Worlds 2020: Rating and Ranking the Best Support at Worlds

League of Legends. Photo Courtesy of Riot Games.
League of Legends. Photo Courtesy of Riot Games. /
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League of Legends. Photo Courtesy of Riot Games.
League of Legends. Photo Courtesy of Riot Games. /

We break down the best support players that you will see at Worlds 2020.

20. Vincent “Biofrost” Wang (TSM) – 75 OVR

Although his play picked up during the playoffs after he was brought off the bench in favor of Treatz, Biofrost was exceptionally weak at the beginning of the Summer Split and merely going from “bad” to “mediocre” isn’t encouraging for TSM’s bot lane.

The substitution was largely made due to synergy in playstyle with ADC Doublelift, but for my money Treatz was the far better support all season (he was rated a 79, FYI). Biofrost is among the worst laning supports at Worlds (averaging gold and experience deficits over 100 in both the regular season and playoffs when his performance “improved”).

His champion pool is fairly limited to enchanters like Rakan and Bard and he really doesn’t provide a ton to TSM over Treatz other than superior vision control. His real value for Worlds 2020 will be how much he enables Doublelift as well as his veteran presence.

19. Lin “Koala” Chih-Chiang (Machi Esports) – 75 OVR

Out of the PCS, Koala has been a middling support all year, who just barely ranks ahead of Biofrost. He does have the Worlds experience, having been a member of J-Team at Worlds 2019, but beyond that there are a lot of glaring holes in his game.

His vision control (2.84 VSPM) is quite good, but he also doesn’t tend to drive play for Machi despite often being on a lot of high-impact supports like Leona and Nautilus. His kill participation hovers around 65%, which is slightly below average but it’s not as though he’s dying so often that he’s getting picked before fights start. That’s not to say that he’s always mispositioning and away from the fight, but rather that he just isn’t making as many big-time plays as you’d like to see.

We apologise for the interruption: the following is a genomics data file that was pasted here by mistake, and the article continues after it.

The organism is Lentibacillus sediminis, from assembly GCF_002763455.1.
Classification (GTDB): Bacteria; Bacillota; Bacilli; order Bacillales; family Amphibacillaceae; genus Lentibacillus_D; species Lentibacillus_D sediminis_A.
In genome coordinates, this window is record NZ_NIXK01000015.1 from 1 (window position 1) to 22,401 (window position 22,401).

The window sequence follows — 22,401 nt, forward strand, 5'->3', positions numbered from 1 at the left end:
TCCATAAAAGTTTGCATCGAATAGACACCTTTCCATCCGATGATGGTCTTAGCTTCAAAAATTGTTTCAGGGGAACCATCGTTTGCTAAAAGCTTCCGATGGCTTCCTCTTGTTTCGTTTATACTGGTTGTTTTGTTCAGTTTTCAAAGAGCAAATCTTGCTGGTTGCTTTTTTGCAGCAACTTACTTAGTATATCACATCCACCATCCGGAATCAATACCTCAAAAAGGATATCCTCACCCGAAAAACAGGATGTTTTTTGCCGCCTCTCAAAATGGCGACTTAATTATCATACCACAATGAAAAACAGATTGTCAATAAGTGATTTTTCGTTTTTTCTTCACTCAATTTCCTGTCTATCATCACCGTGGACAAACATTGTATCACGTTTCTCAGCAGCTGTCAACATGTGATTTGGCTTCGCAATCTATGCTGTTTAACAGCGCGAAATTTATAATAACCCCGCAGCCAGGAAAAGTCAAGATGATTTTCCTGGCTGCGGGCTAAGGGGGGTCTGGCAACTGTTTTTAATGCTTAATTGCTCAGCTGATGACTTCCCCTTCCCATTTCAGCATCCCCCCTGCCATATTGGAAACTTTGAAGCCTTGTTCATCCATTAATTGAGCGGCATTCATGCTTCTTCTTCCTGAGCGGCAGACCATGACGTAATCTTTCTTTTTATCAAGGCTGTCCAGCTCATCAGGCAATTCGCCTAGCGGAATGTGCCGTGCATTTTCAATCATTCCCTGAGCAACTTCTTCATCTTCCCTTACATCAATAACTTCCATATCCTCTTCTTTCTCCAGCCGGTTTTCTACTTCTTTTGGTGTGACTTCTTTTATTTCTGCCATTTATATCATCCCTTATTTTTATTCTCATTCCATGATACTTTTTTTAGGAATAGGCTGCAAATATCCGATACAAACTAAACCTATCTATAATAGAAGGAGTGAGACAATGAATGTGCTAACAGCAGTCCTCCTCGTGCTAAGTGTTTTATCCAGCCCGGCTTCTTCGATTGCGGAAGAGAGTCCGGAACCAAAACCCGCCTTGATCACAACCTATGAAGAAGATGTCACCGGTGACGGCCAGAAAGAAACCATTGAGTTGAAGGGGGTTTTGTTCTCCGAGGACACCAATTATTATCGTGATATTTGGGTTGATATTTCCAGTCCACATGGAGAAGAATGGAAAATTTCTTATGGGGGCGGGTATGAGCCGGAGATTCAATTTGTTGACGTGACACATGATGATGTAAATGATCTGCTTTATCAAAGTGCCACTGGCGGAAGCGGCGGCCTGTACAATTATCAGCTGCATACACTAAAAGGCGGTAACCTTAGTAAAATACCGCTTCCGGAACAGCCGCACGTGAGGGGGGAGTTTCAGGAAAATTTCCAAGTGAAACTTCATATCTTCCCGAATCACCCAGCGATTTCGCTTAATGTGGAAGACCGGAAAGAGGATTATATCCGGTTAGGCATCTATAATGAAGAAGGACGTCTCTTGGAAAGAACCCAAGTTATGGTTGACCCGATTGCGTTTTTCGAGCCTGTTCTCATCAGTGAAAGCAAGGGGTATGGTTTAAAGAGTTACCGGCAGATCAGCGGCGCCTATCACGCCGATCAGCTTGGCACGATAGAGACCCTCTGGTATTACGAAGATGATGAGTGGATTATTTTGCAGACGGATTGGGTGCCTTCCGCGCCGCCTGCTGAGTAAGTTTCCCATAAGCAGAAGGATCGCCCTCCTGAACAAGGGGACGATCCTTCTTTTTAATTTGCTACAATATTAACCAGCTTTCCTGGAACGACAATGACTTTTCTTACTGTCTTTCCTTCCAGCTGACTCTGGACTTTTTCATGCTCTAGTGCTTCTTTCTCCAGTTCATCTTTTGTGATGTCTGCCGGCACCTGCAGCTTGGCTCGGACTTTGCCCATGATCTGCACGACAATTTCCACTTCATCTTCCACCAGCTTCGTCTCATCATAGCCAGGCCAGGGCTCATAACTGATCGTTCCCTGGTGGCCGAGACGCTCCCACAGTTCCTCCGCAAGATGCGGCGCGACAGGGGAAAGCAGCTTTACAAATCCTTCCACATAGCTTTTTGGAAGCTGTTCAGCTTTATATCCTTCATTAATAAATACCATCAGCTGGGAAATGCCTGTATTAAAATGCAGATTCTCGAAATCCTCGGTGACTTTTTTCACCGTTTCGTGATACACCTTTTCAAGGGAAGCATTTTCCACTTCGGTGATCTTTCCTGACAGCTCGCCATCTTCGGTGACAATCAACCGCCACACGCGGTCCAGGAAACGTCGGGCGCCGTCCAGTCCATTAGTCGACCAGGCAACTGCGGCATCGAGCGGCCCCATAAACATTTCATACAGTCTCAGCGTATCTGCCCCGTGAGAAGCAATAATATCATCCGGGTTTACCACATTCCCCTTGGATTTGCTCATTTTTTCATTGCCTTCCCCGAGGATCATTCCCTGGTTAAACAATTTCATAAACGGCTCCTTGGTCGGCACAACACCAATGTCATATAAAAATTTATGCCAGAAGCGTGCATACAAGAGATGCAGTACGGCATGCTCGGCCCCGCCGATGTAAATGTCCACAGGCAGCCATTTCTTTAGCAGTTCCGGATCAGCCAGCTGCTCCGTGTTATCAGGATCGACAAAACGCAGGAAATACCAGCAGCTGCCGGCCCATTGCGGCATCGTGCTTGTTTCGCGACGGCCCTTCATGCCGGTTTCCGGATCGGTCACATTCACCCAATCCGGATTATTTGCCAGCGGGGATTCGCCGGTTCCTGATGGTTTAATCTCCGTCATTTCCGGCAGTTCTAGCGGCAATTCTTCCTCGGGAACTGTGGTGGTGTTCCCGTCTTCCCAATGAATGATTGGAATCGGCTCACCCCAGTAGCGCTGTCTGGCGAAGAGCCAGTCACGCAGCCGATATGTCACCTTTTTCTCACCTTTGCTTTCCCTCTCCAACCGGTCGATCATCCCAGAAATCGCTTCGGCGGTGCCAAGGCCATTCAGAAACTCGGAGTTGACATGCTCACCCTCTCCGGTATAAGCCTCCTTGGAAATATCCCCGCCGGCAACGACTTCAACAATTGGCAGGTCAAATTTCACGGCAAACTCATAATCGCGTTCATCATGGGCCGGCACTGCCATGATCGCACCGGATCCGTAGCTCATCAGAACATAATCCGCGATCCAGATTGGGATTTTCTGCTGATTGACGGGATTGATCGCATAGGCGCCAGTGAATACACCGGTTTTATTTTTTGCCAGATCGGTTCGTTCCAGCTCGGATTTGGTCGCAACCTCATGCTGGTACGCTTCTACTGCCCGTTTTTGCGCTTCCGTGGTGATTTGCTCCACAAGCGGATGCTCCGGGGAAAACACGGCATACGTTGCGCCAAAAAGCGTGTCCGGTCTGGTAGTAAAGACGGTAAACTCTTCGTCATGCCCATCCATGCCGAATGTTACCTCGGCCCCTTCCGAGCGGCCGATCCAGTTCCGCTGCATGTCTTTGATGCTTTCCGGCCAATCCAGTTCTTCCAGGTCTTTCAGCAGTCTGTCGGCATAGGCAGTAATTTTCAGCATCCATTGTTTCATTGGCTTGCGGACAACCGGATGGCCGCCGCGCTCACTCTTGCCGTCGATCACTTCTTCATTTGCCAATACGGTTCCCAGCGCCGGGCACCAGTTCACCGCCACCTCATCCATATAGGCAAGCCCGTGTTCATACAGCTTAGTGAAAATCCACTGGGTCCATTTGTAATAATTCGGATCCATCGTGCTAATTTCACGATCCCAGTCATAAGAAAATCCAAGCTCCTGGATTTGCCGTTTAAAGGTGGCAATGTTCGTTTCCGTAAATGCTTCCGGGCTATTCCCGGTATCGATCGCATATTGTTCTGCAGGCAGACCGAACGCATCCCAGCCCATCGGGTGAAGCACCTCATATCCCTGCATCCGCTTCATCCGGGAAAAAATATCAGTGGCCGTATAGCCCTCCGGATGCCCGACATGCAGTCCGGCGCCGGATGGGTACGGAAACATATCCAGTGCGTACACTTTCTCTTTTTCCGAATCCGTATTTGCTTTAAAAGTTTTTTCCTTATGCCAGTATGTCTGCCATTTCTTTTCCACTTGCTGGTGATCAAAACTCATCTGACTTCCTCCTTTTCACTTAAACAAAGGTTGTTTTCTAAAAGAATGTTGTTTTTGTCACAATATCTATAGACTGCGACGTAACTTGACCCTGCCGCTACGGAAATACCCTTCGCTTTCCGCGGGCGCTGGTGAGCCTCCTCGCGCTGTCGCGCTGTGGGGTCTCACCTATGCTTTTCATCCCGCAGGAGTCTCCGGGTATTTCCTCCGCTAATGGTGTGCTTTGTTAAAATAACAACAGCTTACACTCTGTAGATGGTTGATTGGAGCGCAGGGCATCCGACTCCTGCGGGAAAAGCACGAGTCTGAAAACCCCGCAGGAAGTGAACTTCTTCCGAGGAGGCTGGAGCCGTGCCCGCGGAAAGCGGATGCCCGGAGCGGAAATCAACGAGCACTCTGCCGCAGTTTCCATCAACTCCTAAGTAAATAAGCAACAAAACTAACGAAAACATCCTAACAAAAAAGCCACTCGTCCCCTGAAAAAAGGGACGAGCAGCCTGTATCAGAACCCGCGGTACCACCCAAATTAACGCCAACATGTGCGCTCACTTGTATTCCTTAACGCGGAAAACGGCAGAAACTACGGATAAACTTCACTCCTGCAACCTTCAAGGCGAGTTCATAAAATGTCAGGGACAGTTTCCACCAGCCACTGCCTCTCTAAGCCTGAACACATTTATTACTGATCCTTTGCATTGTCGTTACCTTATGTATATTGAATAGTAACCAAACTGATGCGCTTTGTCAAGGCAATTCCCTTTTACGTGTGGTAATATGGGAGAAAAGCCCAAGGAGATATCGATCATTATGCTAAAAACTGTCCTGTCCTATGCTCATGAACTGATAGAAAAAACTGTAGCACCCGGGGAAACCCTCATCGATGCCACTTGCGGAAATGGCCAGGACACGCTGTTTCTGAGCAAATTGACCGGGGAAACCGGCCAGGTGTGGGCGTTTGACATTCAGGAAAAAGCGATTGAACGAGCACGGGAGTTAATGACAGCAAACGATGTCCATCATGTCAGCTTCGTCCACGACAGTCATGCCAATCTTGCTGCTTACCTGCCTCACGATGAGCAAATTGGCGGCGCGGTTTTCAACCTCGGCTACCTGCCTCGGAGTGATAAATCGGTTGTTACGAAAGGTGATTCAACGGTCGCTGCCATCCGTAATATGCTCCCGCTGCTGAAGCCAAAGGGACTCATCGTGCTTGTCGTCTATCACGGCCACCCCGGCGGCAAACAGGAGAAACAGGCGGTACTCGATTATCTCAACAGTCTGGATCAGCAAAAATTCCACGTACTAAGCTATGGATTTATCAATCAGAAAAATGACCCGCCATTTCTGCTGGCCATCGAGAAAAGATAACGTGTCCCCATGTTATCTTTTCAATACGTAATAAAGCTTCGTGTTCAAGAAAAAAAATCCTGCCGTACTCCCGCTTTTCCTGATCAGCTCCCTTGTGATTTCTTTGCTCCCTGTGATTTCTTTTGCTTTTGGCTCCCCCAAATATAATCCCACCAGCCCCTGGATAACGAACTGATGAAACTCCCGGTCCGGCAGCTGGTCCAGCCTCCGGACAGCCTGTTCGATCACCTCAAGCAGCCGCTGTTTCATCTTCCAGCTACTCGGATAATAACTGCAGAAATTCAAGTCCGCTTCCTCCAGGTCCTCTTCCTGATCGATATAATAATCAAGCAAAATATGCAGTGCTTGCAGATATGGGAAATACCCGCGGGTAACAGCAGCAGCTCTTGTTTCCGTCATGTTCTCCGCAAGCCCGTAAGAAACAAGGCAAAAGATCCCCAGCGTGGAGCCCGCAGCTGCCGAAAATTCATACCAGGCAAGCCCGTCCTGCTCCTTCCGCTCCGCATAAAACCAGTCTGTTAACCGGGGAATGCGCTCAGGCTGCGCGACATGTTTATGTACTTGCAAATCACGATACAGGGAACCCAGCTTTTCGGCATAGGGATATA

18. Lee “Ignar” Dong-geun (FlyQuest) – 77 OVR

One of the best roaming supports in the world, let alone the LCS, Ignar has proven to be one of the biggest acquisitions that helped FlyQuest to their first World Championship appearance. Known for his Rakan and Thresh engages, as well as his immaculate roaming, Ignar is one of the top supports at Worlds 2020 in terms of vision score (2.86 VSPM for the regular season and playoffs).

With all that praise, we do have to remember that Ignar in the LCS playoffs looked a lot weaker than he did in the regular season, with his deaths going up and assists dropping compared to the regular season. He’s maybe the best support in the world (certainly in NA) at getting an advantage via roaming, but he seems to have gotten a bit sloppier with his roams. If that trend continues, FlyQuest could be grounded early.

17. Facundo “Shadow” Cuello (Rainbow7) – 77 OVR

Although he’s playing against worse talent than Biofrost and Ignar, Shadow has bested them all across almost every statistical category, in particular the two that matter most for a support: limiting deaths and controlling vision. His 1.7 deaths per game is among the lowest for his role, but he still manages to have a solid kill participation in the high 60-low 70% range. He also averaged a 2.83 VSPM during the LLA’s regular season before it dipped during the playoffs.

These numbers indicate that Shadow is getting work done for his teammates but still not dying, which is exactly what you want out of a support. At his first Worlds, I’ll be excited to see if his solid team play and good laning (he averages a 300 XP lead over opponents in the LLA) will measure up against stronger competition.

16. Ling “Kaiwing” Kai Wing (PSG Talon) – 77 OVR

Back at Worlds for the second-straight year and third time in his career, Kaiwing has always impressed me for his ability to rack up assists (he averaged over 11 assists during the PCS regular season!) and limit his deaths. With over an 80% kill participation during the regular season, Kaiwing shows how to properly play those engage supports like Thresh, Bard, and Nautilus.

Unfortunately, after those three champions his pool is a bit limited. While he’s always had a fondness for the defensive supports like Braum and Tahm Kench, those have largely fallen out of the meta. He has played some Yuumi with success, but other enchanters like Karma and Rakan have only come out in limited spots.